OUCH!! Does that explain it? When the urologist is removing the tumor he needs to get the entire structure, plus enough of the bladder lining tissue and underlying muscle to be tested in the pathology lab to determine grade, and stage. This requires removal of enough tissue that it would be extremely painful without anesthetic.
Occasionally a urologist, when doing a re-check after treatment may see something during cystoscopy that he/she feels is probably not cancer, but that probably should be checked out "just in case." I once had a lot of inflammation and obvious irritation after a lot of BCG. The urologist was pretty sure it was BCG-induced cystitis, but really wanted to be sure. He asked me if I thought I could stand a "quick pinch" as he took a very small bit of the tissue for analysis. Let me just say that if he ever asks that permission again, I WILL SAY NO.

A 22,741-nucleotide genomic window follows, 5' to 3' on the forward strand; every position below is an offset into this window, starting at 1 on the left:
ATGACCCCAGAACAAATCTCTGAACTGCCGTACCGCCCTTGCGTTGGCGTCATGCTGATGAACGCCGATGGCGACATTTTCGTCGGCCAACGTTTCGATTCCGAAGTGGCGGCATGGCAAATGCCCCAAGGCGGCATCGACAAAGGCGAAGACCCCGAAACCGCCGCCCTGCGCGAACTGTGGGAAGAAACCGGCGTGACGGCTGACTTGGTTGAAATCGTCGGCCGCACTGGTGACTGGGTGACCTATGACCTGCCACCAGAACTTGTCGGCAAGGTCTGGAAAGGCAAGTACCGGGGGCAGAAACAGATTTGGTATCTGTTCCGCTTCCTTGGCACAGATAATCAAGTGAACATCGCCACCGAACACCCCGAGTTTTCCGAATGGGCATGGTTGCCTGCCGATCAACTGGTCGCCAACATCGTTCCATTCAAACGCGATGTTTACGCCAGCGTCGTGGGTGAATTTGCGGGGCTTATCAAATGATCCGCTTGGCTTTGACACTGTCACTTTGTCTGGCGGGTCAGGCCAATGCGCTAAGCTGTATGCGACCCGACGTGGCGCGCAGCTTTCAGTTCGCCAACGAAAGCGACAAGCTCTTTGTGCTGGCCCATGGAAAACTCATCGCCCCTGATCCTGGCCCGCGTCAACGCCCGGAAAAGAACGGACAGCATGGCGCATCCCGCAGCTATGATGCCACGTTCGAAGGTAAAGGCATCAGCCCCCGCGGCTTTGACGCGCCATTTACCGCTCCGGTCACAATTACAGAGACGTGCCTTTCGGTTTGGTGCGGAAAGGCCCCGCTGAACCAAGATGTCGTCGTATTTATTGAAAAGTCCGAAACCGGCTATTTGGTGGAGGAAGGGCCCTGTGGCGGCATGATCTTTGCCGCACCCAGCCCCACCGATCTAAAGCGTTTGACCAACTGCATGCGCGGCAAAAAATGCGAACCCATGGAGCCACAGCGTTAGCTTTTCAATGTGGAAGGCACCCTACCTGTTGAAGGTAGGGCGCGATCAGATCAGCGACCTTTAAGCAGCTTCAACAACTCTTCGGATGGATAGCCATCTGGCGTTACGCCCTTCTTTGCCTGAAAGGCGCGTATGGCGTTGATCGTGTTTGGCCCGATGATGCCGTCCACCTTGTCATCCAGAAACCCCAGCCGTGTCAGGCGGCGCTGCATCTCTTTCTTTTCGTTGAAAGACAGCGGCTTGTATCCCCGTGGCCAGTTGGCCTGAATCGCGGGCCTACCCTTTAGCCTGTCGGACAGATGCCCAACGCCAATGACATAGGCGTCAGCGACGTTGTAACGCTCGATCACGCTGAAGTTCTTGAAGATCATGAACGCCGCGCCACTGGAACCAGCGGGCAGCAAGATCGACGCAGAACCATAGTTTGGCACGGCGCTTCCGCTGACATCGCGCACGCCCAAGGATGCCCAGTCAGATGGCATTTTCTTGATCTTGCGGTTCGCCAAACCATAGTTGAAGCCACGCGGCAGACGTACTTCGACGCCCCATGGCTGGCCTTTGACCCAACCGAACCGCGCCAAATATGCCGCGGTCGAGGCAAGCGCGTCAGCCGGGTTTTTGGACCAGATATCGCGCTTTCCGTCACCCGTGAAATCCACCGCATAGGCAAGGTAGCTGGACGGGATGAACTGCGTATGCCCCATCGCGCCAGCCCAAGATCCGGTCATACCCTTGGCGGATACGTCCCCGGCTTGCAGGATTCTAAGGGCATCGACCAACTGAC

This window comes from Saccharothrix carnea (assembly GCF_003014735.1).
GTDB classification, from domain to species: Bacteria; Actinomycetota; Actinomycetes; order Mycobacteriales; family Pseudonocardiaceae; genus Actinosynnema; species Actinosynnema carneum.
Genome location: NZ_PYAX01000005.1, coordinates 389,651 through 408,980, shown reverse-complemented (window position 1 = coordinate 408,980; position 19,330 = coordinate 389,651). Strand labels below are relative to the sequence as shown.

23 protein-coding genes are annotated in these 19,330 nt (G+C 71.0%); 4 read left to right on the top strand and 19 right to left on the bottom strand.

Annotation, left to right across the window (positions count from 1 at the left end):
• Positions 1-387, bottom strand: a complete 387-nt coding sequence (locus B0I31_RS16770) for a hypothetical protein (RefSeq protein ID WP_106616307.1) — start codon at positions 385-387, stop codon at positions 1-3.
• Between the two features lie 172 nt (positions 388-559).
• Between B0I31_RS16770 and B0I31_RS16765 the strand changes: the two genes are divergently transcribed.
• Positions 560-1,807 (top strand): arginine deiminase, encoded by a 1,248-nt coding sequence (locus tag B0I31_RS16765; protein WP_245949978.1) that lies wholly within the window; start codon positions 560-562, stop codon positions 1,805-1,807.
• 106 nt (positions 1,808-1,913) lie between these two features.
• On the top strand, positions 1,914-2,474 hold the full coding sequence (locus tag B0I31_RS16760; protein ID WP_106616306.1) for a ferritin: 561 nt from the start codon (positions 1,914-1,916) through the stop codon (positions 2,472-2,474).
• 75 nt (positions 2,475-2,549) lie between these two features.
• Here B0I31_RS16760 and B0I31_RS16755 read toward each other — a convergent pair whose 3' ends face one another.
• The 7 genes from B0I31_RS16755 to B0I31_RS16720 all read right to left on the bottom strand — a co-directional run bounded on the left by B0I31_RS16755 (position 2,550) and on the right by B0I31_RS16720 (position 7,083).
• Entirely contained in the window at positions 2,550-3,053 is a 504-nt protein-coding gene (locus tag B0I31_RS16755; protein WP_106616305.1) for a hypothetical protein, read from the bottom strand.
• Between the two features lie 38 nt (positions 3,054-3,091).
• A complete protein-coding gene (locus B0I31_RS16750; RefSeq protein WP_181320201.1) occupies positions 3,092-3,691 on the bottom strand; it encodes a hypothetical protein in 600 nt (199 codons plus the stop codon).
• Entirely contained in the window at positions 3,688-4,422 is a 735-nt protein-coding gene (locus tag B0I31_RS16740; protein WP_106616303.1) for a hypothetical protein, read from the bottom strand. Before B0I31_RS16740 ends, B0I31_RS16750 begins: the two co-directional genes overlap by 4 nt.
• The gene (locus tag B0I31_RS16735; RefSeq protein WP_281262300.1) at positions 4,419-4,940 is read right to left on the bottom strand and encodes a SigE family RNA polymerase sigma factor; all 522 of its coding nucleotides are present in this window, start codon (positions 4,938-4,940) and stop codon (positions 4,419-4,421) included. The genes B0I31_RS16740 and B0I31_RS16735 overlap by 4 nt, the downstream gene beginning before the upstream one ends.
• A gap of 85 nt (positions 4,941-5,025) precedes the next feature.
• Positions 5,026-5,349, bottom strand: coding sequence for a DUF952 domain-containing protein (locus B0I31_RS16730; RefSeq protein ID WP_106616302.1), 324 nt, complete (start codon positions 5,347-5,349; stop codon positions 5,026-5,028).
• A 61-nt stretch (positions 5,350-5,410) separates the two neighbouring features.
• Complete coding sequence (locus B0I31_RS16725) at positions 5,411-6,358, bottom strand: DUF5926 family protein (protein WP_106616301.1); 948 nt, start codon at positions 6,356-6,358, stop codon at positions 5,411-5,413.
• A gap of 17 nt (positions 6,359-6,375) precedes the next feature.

Surgery shouldn't be done without anesthetic!!
Diagnosis 2-08 Small papillary TCC; CIS
BCG; BCG maintenance
Vice-President, American Bladder Cancer Society
I have read a few articles that have stated their urologists have removed the tumor during their cystoscopy. Why will some urologists do that and others make us wait for the TURBT? My urologist told me mine was very small and we caught this early, so why wouldn't he just remove it during my cystoscopy?